All the evidence so far does seem to be reassuring however RCoG state near the start of their guidance for employers that they still can't guarantee that COVID does not present a risk to pregnant women & their unborn babies that is over & above that faced by non pregnant women. Huge arse covering there from them! 😂

Foreverbaffled · 06/06/2020 16:50

@firstbabybell, absolute arse covering but I would say that the stats do look really encouraging. My anxiety has gone down massively in the last month thanks to big published studies like the UK one.

If you’re interested in keeping up to date with the literature I’d recommend checking our Dr Jim Thornton’s blog. He is collating all articles as they are published (often daily):

Superscientist · 06/06/2020 17:09

I think it is a tad unfair to call it arse covering, they have been suitably cautious whilst they assess risk. We are lucky and it does appear that the risks are minimal. It is a virus that has only existed for 6 months, the risks of birth complications are small so it can take time to determine if there is an increase risk or not. My grandmother contract rubella when she was expecting my uncle, he was born with a congenital heart defect as a result and died aged 9 after many operations and a life in and out of a hospital. It wasn't long ago that the Zika virus was causing birth defects. It is good that the research is showing that there is unlikely to be an increased risk but I'm glad they have taken a cautious approach.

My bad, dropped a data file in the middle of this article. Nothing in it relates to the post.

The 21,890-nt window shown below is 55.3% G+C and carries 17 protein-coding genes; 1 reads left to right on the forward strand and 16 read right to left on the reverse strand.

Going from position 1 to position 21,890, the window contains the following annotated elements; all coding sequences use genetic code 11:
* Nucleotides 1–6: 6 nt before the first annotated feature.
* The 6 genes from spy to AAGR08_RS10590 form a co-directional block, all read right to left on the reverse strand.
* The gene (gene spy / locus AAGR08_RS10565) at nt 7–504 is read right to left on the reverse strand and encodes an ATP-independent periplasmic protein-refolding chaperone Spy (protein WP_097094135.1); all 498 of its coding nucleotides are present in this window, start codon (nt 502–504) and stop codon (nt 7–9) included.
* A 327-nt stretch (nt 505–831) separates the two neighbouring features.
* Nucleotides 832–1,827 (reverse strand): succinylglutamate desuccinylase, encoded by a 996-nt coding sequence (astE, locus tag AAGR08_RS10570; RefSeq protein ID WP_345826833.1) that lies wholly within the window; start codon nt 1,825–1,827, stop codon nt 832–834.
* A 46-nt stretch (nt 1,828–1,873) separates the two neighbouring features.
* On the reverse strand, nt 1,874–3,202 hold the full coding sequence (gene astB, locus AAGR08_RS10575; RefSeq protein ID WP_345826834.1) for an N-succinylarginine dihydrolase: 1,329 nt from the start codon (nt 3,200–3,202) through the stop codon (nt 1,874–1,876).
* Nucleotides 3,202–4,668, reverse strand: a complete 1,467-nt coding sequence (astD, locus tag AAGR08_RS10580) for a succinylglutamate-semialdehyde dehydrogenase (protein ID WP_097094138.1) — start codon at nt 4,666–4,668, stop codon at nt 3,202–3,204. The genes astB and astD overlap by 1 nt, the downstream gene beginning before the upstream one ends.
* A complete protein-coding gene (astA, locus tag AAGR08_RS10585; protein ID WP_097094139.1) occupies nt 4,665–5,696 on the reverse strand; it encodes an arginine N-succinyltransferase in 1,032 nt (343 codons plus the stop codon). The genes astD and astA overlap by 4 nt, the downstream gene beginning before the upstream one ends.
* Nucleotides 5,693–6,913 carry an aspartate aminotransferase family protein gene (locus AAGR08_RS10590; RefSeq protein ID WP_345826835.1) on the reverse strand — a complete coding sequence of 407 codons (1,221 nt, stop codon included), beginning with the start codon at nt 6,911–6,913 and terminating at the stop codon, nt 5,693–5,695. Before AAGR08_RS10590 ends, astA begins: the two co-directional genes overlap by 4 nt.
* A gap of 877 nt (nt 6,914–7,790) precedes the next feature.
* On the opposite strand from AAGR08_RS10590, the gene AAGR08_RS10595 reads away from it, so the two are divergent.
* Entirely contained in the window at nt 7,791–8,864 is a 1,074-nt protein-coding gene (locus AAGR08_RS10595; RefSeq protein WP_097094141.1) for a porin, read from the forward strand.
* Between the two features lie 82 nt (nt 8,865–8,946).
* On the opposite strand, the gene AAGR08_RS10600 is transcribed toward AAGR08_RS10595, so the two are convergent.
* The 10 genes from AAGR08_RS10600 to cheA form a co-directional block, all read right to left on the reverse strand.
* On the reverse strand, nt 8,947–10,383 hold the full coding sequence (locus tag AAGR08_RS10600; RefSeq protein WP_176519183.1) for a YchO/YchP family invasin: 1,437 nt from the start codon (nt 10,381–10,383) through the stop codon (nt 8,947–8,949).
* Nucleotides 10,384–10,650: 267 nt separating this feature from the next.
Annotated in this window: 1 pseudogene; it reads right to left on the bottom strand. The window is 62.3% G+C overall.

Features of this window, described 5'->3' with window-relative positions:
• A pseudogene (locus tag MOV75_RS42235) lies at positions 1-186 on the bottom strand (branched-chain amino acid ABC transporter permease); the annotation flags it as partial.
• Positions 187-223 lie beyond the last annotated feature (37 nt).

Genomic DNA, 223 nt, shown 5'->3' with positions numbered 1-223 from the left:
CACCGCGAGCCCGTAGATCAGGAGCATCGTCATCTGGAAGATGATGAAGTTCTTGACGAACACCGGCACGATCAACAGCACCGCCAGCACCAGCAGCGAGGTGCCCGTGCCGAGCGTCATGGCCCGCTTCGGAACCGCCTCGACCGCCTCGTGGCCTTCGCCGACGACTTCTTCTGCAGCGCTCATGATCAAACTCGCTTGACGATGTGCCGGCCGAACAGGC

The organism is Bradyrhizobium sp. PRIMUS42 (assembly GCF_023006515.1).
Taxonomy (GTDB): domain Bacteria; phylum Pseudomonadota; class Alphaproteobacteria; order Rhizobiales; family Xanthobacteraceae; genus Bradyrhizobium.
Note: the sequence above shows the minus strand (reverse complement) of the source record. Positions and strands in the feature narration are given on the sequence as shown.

Foreverbaffled · 06/06/2020 17:25

@Superscientist I agree. It’s great they are being cautious and I actually do respect their approach. I think I meant they are just covering all bases really which is appreciated.

firstbabybell · 06/06/2020 17:34

@foreverbaffled thanks so much, just followed him on Twitter. Seems like he knows what he's talking about!
This is exactly the sort of info we need to be arming ourselves with.

firstbabybell · 06/06/2020 17:38

@superscientist sorry if I've offended you. I'm with @foreverbaffled, obviously I would rather they are cautious. I think my point was that despite all the evidence saying everything's fine, go to work, they clearly aren't actually able to say that as it's so new.

I'm sorry about what happened to your grandmother & uncle.

Superscientist · 06/06/2020 18:01

Don't worry I wasn't offended. We are very privileged to live in a country where there is a low risk of catching a virus that can harm the unborn but that is mostly because it's rare for a new viruses and illnesses in general to make it over here but that's not always been the case. It is easy to say they are being over cautious once the risk has been found to be negligible.
Screening is better these days but we do need to remember that currently it is only women who contracted covid 19 later in their pregnancy that have given birth the rest are still pregnant. Scans will pick up some things but not everything. I've not seen much mainstream coverage but those that are recovering from serious covid 19 infections (everyone not pregnant) have a long recovery with potentially long term organ damage. Not dying from covid doesn't mean all is ok. I'll hop off soapbox now!!